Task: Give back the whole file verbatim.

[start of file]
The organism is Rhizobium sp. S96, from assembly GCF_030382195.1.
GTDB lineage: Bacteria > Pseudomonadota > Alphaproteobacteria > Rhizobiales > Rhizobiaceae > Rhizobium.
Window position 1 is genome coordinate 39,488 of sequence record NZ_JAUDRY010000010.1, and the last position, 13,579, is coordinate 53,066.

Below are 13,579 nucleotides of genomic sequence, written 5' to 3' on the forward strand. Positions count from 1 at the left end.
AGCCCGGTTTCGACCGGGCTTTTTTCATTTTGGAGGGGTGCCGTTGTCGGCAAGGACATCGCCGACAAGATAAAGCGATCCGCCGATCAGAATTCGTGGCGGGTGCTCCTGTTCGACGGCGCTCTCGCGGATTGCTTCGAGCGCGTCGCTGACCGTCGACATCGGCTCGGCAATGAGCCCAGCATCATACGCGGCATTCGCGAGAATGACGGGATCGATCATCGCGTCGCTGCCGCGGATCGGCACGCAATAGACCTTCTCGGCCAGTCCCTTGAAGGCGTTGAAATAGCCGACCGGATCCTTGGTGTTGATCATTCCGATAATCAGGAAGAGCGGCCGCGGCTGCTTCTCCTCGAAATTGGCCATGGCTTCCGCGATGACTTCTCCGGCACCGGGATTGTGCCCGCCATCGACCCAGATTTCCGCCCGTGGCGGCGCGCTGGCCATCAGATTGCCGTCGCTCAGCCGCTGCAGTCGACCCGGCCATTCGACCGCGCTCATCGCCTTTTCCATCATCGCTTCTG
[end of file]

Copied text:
The organism is Rhizobium sp. S96, from assembly GCF_030382195.1.
GTDB lineage: Bacteria > Pseudomonadota > Alphaproteobacteria > Rhizobiales > Rhizobiaceae > Rhizobium.
Window position 1 is genome coordinate 39,488 of sequence record NZ_JAUDRY010000010.1, and the last position, 13,579, is coordinate 53,066.

Below are 13,579 nucleotides of genomic sequence, written 5' to 3' on the forward strand. Positions count from 1 at the left end.
AGCCCGGTTTCGACCGGGCTTTTTTCATTTTGGAGGGGTGCCGTTGTCGGCAAGGACATCGCCGACAAGATAAAGCGATCCGCCGATCAGAATTCGTGGCGGGTGCTCCTGTTCGACGGCGCTCTCGCGGATTGCTTCGAGCGCGTCGCTGACCGTCGACATCGGCTCGGCAATGAGCCCAGCATCATACGCGGCATTCGCGAGAATGACGGGATCGATCATCGCGTCGCTGCCGCGGATCGGCACGCAATAGACCTTCTCGGCCAGTCCCTTGAAGGCGTTGAAATAGCCGACCGGATCCTTGGTGTTGATCATTCCGATAATCAGGAAGAGCGGCCGCGGCTGCTTCTCCTCGAAATTGGCCATGGCTTCCGCGATGACTTCTCCGGCACCGGGATTGTGCCCGCCATCGACCCAGATTTCCGCCCGTGGCGGCGCGCTGGCCATCAGATTGCCGTCGCTCAGCCGCTGCAGTCGACCCGGCCATTCGACCGCGCTCATCGCCTTTTCCATCATCGCTTCTG